“What was that?” the track hoe operator yelled as he pulled back the bucket. “I don’t know, probably rocks. Keep going, we’ve got to get this done today,” snapped the supervisor. Digging continued, and minutes later, the back dirt pile was littered with wood and rocks, broken pottery, and bones. “You better stop work, Joe; I have to call this in.”
We hear stories like this one time and time again. A construction project stops because of an archaeological discovery. Time stands still while the project proponents, archaeologists, bureaucrats, and concerned groups hold meeting after meeting to decide what to do next. Costs escalate, schedules evaporate, and people become frustrated, angry, and confused.
It doesn’t have to be this way. By following a few basic steps, construction managers, developers, and others can avoid disturbing important heritage resources and turn the situation from a problem to a success.
Darby C. Stapp and Julia G. Longenecker have written a book for project managers, project engineers, construction managers, agency personnel, and archaeological consultants involved in large construction projects. The goal is to provide enough information and enough archaeological perspective to allow the various parties involved in a project to work intelligently with one another. To help manage an archaeological situation, the authors present an approach based on risk management principles common to the engineering and construction industries. The approach is straightforward and not especially costly. The book explains how to incorporate these archaeological risk management principles into your project and provide the necessary tools to perform the assessments. The approach is flexible enough to be applied to almost any project in any location.
Help! I think I'm encountering a disaster!
If you are sensing that a project is becoming an archaeological disaster and you don't know what to do, use our service inquiry form to contact us for a consultation. After reviewing the situation with you we will suggest potential next steps that you can take to avoid any archaeological disasters. If you want us to provide additional assistance, we will suggest actions we could make on your behalf, or assist you in finding another consultant.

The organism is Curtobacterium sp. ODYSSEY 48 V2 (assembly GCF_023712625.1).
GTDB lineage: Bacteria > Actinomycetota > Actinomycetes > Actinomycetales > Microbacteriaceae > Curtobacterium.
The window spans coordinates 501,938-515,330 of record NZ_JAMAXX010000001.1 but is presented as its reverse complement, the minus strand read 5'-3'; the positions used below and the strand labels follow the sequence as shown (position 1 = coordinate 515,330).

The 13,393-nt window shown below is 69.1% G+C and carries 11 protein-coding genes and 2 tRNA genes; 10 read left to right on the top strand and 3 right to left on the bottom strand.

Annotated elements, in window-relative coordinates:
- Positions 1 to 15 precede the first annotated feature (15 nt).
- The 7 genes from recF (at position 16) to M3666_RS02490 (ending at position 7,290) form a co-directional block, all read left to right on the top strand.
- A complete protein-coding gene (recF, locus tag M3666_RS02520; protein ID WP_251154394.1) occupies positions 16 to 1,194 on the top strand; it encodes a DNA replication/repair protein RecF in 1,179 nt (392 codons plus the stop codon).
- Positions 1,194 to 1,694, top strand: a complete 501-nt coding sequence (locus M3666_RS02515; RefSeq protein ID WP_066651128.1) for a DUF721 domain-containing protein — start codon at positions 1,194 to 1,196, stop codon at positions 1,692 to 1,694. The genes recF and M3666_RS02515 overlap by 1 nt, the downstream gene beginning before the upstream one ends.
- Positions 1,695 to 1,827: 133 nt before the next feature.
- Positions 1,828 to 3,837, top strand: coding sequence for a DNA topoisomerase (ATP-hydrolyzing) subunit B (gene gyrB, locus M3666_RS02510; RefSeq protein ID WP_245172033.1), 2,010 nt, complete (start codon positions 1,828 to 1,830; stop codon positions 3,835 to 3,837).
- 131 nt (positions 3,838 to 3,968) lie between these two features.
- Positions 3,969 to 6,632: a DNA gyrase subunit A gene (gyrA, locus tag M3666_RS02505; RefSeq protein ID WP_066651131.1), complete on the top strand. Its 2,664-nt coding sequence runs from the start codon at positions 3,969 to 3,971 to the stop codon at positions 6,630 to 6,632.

Heritage Resource Management Requirements–International Guide
Heritage management systems vary around the world. Some countries have national centralized programs, while many smaller countries, especially in the non-western world, do not. In many countries, heritage professionals are government employees; in many other countries, heritage management has been privatized and consists of private sector heritage professionals with some governmental oversight or coordination.
For many of the smaller and less industrialized countries, finding information about heritage protection requirements can be difficult, especially if one is not familiar with the local language(s). As indicated in our country-by-country list below, government agencies with heritage resource responsibilities may use any number of words in their titles, including “archaeological,” “monuments,” “heritage,” “cultural,” and “history.” In addition, heritage resources responsibilities may be embedded within larger organization, for example those with environmental protection responsibilities. Further, depending on the cultural and historical significance of the project location and associated resources, governmental involvement may come at the local level, regional level or national level.
In the attached guide (right), we provide a country-by-country description of the way countries manage their historic and cultural monuments, places, archaeological remains, and architecture. The information we provide is largely from English-based sources, which limits the number of countries included in this edition. As we find new information, we’ll update the guide. If you have additions or corrections, please send them to firstname.lastname@example.org.